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UN Report Shows Israeli Checkpoints Continuing to Restricting Palestinian MovementSalem-News.com
Israeli settlements erected in the West Bank since 1967, according to the report, are perhaps the most important factor driving the restrictions.
(GENEVA) - Israeli obstacles continue to constrain the freedom of movement for Palestinians living in the West Bank, according to a new report by the United Nations humanitarian arm.
They say some measures implemented by Israel have eased traffic flow on some routes into the four main cities of Nablus, Hebron, Tulkarm and Ramallah.
But other actions have further controlled Palestinian access while easing the movement of Israeli settlers, the Office for the Coordination of Humanitarian Affairs (OCHA) report noted.
The combination of physical obstacles, including checkpoints, roadblocks and the separation Barrier, as well as administrative and legal restrictions, such as prohibited roads, affect Palestinians’ vehicular and pedestrian access throughout the West Bank, according to the UN.
“The Israeli authorities have justified this system as a temporary measure to contain violent confrontations with Palestinians and to protect Israeli citizens, both in Israel and in the West Bank settlements, from Palestinians,” the new publication said.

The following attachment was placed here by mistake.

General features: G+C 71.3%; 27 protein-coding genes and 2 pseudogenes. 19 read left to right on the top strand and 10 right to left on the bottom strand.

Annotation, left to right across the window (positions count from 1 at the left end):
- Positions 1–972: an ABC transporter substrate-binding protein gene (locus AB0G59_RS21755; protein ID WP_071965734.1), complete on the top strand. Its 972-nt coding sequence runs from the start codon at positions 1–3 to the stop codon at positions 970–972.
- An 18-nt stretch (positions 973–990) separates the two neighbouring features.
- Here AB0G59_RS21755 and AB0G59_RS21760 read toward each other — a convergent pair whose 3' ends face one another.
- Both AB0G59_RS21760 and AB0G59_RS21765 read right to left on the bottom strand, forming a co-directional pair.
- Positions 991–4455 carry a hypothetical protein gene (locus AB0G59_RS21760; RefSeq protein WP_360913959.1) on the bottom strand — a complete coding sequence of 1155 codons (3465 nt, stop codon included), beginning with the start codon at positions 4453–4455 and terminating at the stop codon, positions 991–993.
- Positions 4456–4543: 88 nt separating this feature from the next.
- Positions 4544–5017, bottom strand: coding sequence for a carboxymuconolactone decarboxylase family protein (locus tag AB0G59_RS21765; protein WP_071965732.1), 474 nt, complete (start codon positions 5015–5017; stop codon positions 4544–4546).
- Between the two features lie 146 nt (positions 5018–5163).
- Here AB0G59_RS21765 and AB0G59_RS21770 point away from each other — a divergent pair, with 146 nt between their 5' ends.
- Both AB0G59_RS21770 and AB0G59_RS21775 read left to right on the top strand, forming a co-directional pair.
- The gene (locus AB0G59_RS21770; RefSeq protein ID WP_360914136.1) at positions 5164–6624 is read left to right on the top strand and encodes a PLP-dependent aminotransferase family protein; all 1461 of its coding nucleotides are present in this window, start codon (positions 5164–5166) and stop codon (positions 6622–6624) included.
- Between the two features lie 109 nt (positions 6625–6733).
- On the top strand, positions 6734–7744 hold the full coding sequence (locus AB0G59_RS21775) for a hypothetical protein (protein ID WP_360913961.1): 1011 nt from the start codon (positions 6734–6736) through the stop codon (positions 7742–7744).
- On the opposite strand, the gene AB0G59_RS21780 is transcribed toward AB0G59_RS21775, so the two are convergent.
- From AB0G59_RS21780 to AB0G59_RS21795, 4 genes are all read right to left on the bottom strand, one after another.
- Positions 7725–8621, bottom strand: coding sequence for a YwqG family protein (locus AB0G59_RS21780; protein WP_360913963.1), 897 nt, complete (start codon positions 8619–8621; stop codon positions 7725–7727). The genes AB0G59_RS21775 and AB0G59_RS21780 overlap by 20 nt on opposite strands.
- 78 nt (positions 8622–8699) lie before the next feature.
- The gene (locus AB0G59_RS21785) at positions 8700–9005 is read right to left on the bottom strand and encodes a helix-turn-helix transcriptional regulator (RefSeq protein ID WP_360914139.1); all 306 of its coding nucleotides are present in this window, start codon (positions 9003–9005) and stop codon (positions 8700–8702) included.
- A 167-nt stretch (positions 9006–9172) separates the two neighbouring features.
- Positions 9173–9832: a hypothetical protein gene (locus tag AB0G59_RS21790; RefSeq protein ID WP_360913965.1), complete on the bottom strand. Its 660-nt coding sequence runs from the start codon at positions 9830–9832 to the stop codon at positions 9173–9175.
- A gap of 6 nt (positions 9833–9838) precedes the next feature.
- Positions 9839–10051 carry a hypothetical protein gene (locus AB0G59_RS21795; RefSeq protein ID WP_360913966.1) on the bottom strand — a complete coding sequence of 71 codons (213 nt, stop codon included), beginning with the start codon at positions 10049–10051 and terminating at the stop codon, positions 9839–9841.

During the reporting period – September 2008-March 2009 – OCHA field teams said they documented 634 physical obstacles.
The expansion of checkpoints, which often entails the seizure of Palestinian land in the vicinity of an existing checkpoint, as well as the replacing of rudimentary obstacles with more permanent ones, are among the measures which are entrenching a system of restrictions which “diminishes the prospects for a genuine improvement in the degree of control that Palestinians have over the physical space of the West Bank,” the report said.
“Without such improvement, the possibilities available for the Palestinian population to address its own needs will necessarily remain limited,” it added.
Israeli settlements erected in the West Bank since 1967, according to the report, are perhaps the most important factor driving the restrictions. The areas within the boundaries of the nearly 150 settlements, comprising 3 per cent of the West Bank, are inaccessible to Palestinians and further fragment the territory.
The OCHA report concluded that the movement and access restrictions “have resulted in a contraction of the overall space available for Palestinian development and a decrease in the degree of control that Palestinians have over that space.
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